The monies raised by my teammates and I will go to local Henderson charities served by the IRONMAN Foundation at the IRONMAN World Championship 70.3: Coronado High School Band, Coronado High School, Clark County School District, Foothills High School, Student Council Getting 2 Tri Foundation, Grant a Gift Autism Foundation, Green Valley C.H.A.N.C.E., Green Valley Women’s Basketball, Green Valley Wrestling, Greenspun Junior High, Henderson Lacrosse Club, James Gibson Elementary, Nevada Children’s Cancer Foundation, Pinecrest Academy, SECTA Student Organization of Latinos and Somerset Academy of Las Vegas.

I qualified back in September 2012 at Branson 70.3 for the IRONMAN 70.3 World Championships 2013.  What a great set up for the year ahead. This made fun planning for upcoming races. Leading up to Vegas, I raced the Boulder Tri Series and Kansas 70.3. I had the opportunity to race Vegas two years ago, while living in Florida. Now that I live in Colorado, with the ability to train at altitude and really knowing how to ride hills while also having the advantage of knowing what the course is like, I feel like I am a little more seasoned and prepared for a great race. I’m really looking forward to having fun, enjoying the weekend with family and friends coming to support me and meeting new teammates at our charity project.

Ironman 70.3 World Championships donation page
Nicole Clark’s Blog
IRONMAN Foundation Newton Running Ambassador Triathlon Team
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Training with KPeasey

Posted by on Thursday, August 15, 2013 @ 8:32 am | Leave a reply

By Kyle Pease

Brent and Kyle Pease are a team of brothers from Atlanta Georgia who compete together in athletic competitions — despite the fact that Kyle is relegated to a wheelchair, the result of Cerebral Palsy at birth. Brent, his older brother, pushes, pedals and paddles Kyle in 5k’s, 10k’s, marathons and triathlons to encourage those who witness their efforts that anything is possible. Through their foundation, The Kyle Pease Foundation, the duo raise funds to promote success for persons with disabilities by providing assistance to meet their individual needs through sports.  

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The following is from Kyle Pease’s blog: Where There is a Wheel There’s a Way:

I’ve been finding it difficult to fall asleep at night knowing that everything that Brent and I have been working toward is just around the corner. Up until this point, the greatest moment of our running career occurred recently at the Peachtree 10K, where we became the first assisted pair in the long history of the race to compete. It doesn’t get any better than the local crowds cheering our names as we traveled 6.2 miles through the familiar streets of our hometown Atlanta…or does it?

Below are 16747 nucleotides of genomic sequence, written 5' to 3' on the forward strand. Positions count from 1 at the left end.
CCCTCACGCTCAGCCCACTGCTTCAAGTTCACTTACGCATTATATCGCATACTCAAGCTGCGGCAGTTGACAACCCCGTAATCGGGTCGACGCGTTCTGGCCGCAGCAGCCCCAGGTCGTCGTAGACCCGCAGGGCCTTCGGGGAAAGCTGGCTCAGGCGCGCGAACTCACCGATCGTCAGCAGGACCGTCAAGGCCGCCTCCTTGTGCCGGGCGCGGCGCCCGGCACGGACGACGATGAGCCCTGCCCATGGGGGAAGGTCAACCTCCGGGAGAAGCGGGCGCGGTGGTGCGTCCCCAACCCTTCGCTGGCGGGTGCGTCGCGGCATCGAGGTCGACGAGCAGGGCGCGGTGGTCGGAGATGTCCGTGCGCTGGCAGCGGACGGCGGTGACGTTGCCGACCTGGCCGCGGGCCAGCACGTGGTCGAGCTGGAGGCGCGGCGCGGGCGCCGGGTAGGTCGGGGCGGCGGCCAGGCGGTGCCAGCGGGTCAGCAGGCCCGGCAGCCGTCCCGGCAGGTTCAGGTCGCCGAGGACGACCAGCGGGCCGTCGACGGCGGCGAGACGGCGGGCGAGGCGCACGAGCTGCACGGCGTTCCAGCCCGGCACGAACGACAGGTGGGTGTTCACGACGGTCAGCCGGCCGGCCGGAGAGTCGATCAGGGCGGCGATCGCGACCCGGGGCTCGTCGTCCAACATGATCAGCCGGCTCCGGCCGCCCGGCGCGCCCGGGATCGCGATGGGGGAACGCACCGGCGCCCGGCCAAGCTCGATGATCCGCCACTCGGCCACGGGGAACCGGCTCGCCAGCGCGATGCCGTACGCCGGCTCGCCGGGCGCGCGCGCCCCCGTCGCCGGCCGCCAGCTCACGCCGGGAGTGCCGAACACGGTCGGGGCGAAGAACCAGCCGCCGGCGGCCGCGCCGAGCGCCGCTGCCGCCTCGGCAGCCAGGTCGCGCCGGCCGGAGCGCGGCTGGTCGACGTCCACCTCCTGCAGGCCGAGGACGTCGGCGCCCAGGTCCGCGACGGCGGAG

Now, just two months later, Brent and I will make Pease history as we try to have the word “Ironman” etched next to our names. For this, we will cover 140.6 miles through the water and roadways of rural Madison, Wisconsin — 2.4 miles of swimming, 112 miles on the bike, and finishing with the 26.2 mile marathon. Our goal is to break the 17-hour mark, which of course would make us forever IRONMEN. But even though Brent and I are hoping for a time between 14 and 16 hours, I’ll be honest anything this side of 16:59:59 is good enough. But that one second, is the second that differentiates an Ironman from a couple of guys who competed to truly becoming Ironmen.

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Now, as strange as some people find it, I have been training harder than I ever have in my life. Many people think that I have the easy part. Although Brent may agree with them while he’s paddling, pedaling and pushing me for 140.6 miles, it is important for me to be prepared for this, too. I have never sat on a bike for nearly nine hours and the average human body is not likely to fare well without proper preparation. Brent and I are training far longer and more often than we normally do in order to get both of our bodies used to the many miles and hours out on the course. I’ve been eating better than I normally do and have been trying to increase my liquid intake. I’m struggling a bit there, as I don’t really enjoy drinking water, but it’s very important to stay hydrated. It would be a shame if Brent was up to the task, but I wasn’t. It’s important to me to not let my brother and my teammate down.